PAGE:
As the world struggles to make progress to limit climate change, researchers are finding ways to adapt to warmer winter temperatures — by developing environmentally friendly ways of producing artificial snow.
Visualizing oil reservoirs or tectonic plates under the seafloor requires lots of computing power and the imagination to envision what the data are showing you. That’s Martin Landrø’s work world. But he’s also fascinated by how teachers from a century ago taught their students about the Earth and the way it moves around the sun.
Women regret saying yes to casual sex much more often than men do. Men – almost exclusively – regret saying no. Why?
The pursuit by elite sports of media — and the public’s — attention generates hardcore competition that even highly trained bodies can barely handle. Some athletes find doping to be their only recourse.
Social phobia is the most common anxiety disorder of our time. But the current treatment regimen for patients with this diagnosis has not proven very effective. Now NTNU researchers believe they have found a cure for social anxiety disorders.
How often women in heterosexual couples desire sex depends on how committed the relationship is and what type of birth control the woman uses.
Using a smartphone is not easy for older people who have problems with fine motor skills or mild disabilities. So a resourceful engineer enlisted the help of some researchers and took things into his own hands. Now a completely different type of phone will soon be on the market.
Universal adoption of the ISA speed warning system in Norway could reduce both the average speed of vehicles and their emissions, concludes a recent SINTEF report. Lower speeds also lead to fewer fatalities and serious injuries on the roads.
Type size is the most critical factor in being able to read printed text, but it doesn’t have to be as big as you might think.
Silence is not an empty space. It has its own purpose, both in psychotherapy and in music. Olga Lehmann is working to build a theory of silence.
Many Chinese students come to Norway with big ambitions. But everyday life can be hard and lonely. Some find solace in religion.
The answer is “not very” if we’re to believe the results of research trials carried out last year involving 59 children.
The Nordic Five Tech, an alliance of the leading technical universities in the Nordic countries, celebrated its tenth anniversary this June with a high level summit to plot a strategy for its next decade. There was talk of horses, cars, and swimming robot snakes.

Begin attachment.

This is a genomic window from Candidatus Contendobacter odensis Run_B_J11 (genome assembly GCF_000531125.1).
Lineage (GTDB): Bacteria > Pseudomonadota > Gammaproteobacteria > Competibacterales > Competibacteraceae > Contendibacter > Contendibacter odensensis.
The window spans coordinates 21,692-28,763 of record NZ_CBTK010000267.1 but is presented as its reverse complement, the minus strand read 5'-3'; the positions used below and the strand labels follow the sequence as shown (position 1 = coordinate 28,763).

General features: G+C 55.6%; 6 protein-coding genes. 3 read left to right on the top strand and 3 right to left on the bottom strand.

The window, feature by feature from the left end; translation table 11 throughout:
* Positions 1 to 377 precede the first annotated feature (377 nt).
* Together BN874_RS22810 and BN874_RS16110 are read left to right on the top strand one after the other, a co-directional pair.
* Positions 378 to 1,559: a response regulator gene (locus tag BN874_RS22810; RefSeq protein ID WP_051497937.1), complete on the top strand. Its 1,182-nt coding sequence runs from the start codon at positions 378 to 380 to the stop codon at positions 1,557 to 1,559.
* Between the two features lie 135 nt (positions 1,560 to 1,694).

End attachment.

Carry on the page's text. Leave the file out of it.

Starting today, Hiroshito Matsumoto will work from a base in Toyko on behalf of NTNU and the University of Bergen to build new research partnerships between Japan and Norway.
You won’t make big cuts in your environmental impact by taking shorter showers or turning out the lights. The real environmental problem, a new analysis has shown, is embodied in the things you buy.
Looking for sheep can be done a lot more effectively than today. A drone may be a farmer’s next tool in finding their lost lambs.
NTNU and Norway’s technological capital—Trondheim—hosted a Climathon to give the city the tools it needs to make ambitious greenhouse gas cuts. The results might be helpful to other cities around the globe that face the same problem.
With Norway as a case study, a first-ever effort to quantify the benefits of recycling food waste versus preventing it shows prevention is the best policy. But Norway continues to invest significant funds in biogas facilities for food waste recycling.
The climate summit in Paris ended with an agreement. But how do we ensure that the agreement is translated into action?
Overfishing is part of the climate problem. There is little doubt that we need to change our habits, but what exactly do we need to do, and why is it so difficult?
What makes a fair climate agreement? The fight for justice has been one of the biggest problems in all international climate discussions. The summit in Paris will likely be no exception.
Every year, an estimated 8 million metric tons of plastic waste blows, falls or flows into the world’s oceans. Earlier this autumn, participants in the annual Svalbard Course plucked up 512 kg of the stuff from just one beach in two hours.
The human body isn’t made to operate at high altitude, but drinking beet juice may help the body acclimatize.